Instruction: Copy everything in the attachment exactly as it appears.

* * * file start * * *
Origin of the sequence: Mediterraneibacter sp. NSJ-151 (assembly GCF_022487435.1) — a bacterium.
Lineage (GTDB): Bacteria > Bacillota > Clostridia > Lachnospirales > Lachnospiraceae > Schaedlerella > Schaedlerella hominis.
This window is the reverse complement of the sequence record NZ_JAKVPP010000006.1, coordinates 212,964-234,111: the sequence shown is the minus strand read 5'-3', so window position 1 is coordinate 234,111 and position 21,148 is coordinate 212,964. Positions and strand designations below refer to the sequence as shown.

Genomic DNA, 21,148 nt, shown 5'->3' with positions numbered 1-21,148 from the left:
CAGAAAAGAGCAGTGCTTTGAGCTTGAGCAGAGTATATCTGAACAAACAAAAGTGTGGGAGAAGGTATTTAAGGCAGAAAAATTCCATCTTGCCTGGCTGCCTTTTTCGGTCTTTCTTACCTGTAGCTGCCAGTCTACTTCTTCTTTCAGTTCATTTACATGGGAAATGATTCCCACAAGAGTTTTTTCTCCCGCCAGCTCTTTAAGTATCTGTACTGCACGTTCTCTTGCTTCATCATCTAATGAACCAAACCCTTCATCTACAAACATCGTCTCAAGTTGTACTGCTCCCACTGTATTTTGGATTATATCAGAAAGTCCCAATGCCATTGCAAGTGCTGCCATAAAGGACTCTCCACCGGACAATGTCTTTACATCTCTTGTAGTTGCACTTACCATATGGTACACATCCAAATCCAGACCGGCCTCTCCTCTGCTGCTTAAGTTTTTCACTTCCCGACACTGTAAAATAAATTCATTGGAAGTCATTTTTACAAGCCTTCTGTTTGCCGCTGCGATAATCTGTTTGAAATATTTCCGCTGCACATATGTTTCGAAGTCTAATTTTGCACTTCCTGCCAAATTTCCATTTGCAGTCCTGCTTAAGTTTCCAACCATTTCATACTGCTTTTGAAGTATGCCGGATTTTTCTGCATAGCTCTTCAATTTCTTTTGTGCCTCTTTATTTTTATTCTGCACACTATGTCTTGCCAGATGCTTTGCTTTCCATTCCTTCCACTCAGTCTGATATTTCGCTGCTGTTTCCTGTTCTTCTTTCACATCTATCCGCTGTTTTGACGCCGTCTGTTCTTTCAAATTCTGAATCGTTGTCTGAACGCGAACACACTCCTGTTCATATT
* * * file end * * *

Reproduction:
Origin of the sequence: Mediterraneibacter sp. NSJ-151 (assembly GCF_022487435.1) — a bacterium.
Lineage (GTDB): Bacteria > Bacillota > Clostridia > Lachnospirales > Lachnospiraceae > Schaedlerella > Schaedlerella hominis.
This window is the reverse complement of the sequence record NZ_JAKVPP010000006.1, coordinates 212,964-234,111: the sequence shown is the minus strand read 5'-3', so window position 1 is coordinate 234,111 and position 21,148 is coordinate 212,964. Positions and strand designations below refer to the sequence as shown.

Genomic DNA, 21,148 nt, shown 5'->3' with positions numbered 1-21,148 from the left:
CAGAAAAGAGCAGTGCTTTGAGCTTGAGCAGAGTATATCTGAACAAACAAAAGTGTGGGAGAAGGTATTTAAGGCAGAAAAATTCCATCTTGCCTGGCTGCCTTTTTCGGTCTTTCTTACCTGTAGCTGCCAGTCTACTTCTTCTTTCAGTTCATTTACATGGGAAATGATTCCCACAAGAGTTTTTTCTCCCGCCAGCTCTTTAAGTATCTGTACTGCACGTTCTCTTGCTTCATCATCTAATGAACCAAACCCTTCATCTACAAACATCGTCTCAAGTTGTACTGCTCCCACTGTATTTTGGATTATATCAGAAAGTCCCAATGCCATTGCAAGTGCTGCCATAAAGGACTCTCCACCGGACAATGTCTTTACATCTCTTGTAGTTGCACTTACCATATGGTACACATCCAAATCCAGACCGGCCTCTCCTCTGCTGCTTAAGTTTTTCACTTCCCGACACTGTAAAATAAATTCATTGGAAGTCATTTTTACAAGCCTTCTGTTTGCCGCTGCGATAATCTGTTTGAAATATTTCCGCTGCACATATGTTTCGAAGTCTAATTTTGCACTTCCTGCCAAATTTCCATTTGCAGTCCTGCTTAAGTTTCCAACCATTTCATACTGCTTTTGAAGTATGCCGGATTTTTCTGCATAGCTCTTCAATTTCTTTTGTGCCTCTTTATTTTTATTCTGCACACTATGTCTTGCCAGATGCTTTGCTTTCCATTCCTTCCACTCAGTCTGATATTTCGCTGCTGTTTCCTGTTCTTCTTTCACATCTATCCGCTGTTTTGACGCCGTCTGTTCTTTCAAATTCTGAATCGTTGTCTGAACGCGAACACACTCCTGTTCATATT